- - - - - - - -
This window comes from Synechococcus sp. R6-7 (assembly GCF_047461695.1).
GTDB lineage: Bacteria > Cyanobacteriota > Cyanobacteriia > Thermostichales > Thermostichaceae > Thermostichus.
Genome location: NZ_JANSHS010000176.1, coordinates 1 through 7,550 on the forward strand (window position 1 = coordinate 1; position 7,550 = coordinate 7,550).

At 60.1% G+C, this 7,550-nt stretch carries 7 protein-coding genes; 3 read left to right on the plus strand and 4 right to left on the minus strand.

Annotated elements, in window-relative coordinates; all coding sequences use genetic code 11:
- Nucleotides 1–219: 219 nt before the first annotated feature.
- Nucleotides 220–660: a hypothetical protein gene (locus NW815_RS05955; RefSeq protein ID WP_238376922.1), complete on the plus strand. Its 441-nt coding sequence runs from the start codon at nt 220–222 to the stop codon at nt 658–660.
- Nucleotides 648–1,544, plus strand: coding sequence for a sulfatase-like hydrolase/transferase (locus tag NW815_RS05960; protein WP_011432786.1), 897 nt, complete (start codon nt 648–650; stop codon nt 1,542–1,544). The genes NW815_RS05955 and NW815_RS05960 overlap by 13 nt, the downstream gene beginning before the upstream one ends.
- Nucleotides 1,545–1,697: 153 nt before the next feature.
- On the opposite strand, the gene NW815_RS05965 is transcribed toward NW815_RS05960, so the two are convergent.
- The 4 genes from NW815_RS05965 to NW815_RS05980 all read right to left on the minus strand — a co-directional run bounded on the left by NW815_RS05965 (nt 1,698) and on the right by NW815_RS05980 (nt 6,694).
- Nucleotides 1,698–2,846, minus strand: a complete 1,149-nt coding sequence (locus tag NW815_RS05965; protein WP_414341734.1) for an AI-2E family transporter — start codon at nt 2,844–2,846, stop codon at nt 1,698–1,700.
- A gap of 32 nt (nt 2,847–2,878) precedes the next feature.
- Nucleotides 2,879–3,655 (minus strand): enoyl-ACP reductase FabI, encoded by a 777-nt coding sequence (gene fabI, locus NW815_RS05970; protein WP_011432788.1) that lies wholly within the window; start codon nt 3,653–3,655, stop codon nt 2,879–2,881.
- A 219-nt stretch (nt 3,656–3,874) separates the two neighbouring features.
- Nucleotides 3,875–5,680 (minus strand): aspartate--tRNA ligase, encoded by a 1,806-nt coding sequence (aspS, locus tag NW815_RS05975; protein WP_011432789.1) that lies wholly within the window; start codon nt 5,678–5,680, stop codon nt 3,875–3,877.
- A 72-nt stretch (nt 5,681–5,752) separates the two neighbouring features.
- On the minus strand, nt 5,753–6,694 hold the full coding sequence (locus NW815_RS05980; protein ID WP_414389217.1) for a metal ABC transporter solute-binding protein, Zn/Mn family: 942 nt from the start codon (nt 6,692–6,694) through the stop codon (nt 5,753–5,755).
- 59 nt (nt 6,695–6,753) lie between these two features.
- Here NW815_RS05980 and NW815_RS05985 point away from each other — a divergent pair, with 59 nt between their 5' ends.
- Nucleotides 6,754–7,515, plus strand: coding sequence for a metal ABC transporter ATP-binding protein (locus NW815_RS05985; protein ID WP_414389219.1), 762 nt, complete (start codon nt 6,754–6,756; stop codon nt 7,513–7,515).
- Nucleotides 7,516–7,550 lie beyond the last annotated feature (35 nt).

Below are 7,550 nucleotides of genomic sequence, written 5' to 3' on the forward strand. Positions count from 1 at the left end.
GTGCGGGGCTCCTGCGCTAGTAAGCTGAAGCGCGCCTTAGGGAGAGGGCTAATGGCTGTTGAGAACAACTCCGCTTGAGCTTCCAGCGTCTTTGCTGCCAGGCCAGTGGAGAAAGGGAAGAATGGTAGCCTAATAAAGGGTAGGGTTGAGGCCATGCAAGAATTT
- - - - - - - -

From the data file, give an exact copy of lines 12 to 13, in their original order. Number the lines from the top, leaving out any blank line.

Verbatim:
- Nucleotides 1,698–2,846, minus strand: a complete 1,149-nt coding sequence (locus tag NW815_RS05965; protein WP_414341734.1) for an AI-2E family transporter — start codon at nt 2,844–2,846, stop codon at nt 1,698–1,700.
- A gap of 32 nt (nt 2,847–2,878) precedes the next feature.